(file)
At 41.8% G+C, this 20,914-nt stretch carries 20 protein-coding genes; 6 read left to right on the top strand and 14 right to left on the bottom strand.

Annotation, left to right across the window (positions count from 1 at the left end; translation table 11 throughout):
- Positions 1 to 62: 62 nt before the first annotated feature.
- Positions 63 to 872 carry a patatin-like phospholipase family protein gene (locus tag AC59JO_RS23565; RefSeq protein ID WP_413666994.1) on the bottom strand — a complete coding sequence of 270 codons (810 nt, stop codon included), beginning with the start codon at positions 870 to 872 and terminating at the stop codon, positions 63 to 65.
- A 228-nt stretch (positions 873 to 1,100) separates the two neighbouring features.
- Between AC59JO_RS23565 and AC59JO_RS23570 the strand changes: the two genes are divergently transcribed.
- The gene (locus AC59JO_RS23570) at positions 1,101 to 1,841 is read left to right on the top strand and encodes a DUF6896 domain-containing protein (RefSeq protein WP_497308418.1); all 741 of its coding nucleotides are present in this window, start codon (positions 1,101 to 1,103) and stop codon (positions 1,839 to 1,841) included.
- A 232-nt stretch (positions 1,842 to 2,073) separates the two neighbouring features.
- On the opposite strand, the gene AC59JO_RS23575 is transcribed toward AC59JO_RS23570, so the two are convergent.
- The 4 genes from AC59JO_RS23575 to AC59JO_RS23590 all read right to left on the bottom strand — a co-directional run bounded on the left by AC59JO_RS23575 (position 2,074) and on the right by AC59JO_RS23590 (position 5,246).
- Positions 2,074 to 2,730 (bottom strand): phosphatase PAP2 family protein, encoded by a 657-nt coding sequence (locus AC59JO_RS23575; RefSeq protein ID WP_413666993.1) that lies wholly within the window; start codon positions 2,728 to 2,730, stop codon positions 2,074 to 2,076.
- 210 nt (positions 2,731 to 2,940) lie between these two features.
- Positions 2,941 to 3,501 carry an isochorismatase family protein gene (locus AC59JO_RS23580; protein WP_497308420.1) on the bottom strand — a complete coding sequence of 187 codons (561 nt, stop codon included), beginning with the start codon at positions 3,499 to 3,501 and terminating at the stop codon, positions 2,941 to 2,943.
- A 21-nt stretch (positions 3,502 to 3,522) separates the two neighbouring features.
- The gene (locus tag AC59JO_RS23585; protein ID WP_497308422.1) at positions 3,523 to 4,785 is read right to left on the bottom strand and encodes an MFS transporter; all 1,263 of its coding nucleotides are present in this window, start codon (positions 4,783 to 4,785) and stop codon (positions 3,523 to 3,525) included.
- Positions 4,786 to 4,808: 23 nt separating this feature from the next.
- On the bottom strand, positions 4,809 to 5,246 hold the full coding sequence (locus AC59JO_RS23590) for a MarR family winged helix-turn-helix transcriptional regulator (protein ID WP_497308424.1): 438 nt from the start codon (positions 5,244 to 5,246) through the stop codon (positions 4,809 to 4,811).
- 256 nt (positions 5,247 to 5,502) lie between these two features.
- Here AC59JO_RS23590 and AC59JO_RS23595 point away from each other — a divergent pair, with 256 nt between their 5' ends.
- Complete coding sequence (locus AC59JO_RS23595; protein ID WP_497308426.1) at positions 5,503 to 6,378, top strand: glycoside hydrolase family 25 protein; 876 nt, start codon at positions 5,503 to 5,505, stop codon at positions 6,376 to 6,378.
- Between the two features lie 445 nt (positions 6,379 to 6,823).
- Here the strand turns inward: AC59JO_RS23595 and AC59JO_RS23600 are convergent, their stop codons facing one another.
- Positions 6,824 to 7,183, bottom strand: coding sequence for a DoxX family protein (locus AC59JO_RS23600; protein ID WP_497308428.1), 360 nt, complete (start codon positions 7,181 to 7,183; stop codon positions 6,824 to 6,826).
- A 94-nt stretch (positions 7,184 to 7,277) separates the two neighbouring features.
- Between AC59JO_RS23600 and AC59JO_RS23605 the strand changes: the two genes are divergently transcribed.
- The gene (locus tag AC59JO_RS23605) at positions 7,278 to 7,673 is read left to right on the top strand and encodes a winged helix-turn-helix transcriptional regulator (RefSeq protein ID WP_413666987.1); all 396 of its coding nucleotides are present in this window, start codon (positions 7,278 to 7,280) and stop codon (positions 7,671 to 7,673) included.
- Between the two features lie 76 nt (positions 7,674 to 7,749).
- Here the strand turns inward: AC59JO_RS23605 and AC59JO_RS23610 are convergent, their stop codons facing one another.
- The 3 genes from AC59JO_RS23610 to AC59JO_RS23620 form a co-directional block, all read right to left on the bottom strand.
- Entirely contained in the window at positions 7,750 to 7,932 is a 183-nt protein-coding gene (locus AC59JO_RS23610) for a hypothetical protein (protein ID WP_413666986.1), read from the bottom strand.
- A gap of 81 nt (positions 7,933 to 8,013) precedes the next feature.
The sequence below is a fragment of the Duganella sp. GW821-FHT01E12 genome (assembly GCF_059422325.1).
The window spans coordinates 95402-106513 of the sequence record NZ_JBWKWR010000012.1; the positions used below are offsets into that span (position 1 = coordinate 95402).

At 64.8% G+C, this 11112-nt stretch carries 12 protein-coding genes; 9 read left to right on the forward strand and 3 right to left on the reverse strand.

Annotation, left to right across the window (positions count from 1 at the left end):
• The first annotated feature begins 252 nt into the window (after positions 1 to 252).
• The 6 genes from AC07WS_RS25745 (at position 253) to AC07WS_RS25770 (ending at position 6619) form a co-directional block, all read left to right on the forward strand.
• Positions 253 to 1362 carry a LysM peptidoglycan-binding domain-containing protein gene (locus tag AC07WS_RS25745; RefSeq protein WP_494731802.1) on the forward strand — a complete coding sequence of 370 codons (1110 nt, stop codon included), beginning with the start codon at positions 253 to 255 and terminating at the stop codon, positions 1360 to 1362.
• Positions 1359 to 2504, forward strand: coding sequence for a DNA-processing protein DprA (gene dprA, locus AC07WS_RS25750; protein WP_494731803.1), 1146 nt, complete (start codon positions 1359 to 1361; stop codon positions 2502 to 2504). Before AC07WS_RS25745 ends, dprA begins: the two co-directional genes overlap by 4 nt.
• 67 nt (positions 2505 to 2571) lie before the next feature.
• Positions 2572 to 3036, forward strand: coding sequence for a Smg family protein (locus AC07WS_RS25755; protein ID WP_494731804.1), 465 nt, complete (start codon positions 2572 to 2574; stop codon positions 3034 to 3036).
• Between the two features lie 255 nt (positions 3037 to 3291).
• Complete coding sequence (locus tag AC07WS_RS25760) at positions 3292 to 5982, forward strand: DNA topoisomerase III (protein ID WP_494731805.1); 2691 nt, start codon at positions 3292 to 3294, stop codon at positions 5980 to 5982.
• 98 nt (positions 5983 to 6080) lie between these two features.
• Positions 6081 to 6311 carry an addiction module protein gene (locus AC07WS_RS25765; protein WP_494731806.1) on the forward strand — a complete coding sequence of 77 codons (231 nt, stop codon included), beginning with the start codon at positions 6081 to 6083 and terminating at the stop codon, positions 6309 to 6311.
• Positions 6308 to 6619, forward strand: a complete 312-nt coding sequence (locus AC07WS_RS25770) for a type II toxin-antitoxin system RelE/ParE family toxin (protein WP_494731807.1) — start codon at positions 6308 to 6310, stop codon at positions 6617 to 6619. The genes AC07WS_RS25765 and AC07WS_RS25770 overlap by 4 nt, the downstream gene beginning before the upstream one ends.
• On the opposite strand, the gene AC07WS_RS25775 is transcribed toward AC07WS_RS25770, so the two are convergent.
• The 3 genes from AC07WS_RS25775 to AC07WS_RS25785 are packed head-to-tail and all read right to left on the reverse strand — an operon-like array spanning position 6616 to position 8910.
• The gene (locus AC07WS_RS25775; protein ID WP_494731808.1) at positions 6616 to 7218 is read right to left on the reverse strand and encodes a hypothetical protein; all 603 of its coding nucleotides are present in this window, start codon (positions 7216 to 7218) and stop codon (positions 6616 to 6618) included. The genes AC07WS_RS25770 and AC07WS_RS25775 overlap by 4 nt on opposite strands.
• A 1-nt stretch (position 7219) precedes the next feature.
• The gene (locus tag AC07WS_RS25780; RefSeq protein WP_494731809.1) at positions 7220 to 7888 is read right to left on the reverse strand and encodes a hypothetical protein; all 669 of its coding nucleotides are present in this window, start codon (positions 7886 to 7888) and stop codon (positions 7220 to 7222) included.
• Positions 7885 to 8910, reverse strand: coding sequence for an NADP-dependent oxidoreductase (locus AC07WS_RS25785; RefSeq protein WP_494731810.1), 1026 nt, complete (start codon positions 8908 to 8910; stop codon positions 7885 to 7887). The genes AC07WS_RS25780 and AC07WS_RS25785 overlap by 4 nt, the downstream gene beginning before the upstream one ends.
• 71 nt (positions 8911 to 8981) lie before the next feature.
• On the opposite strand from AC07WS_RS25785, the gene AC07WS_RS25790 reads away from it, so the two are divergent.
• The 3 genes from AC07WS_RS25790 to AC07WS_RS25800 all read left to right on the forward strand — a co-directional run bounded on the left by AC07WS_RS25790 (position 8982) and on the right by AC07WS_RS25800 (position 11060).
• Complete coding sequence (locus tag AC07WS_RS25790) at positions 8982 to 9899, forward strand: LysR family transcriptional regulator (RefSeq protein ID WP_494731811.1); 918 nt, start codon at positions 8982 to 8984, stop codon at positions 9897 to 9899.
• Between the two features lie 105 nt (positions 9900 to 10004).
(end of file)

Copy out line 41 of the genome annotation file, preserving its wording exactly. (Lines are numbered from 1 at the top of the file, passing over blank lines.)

• Positions 2572 to 3036, forward strand: coding sequence for a Smg family protein (locus AC07WS_RS25755; protein ID WP_494731804.1), 465 nt, complete (start codon positions 2572 to 2574; stop codon positions 3034 to 3036).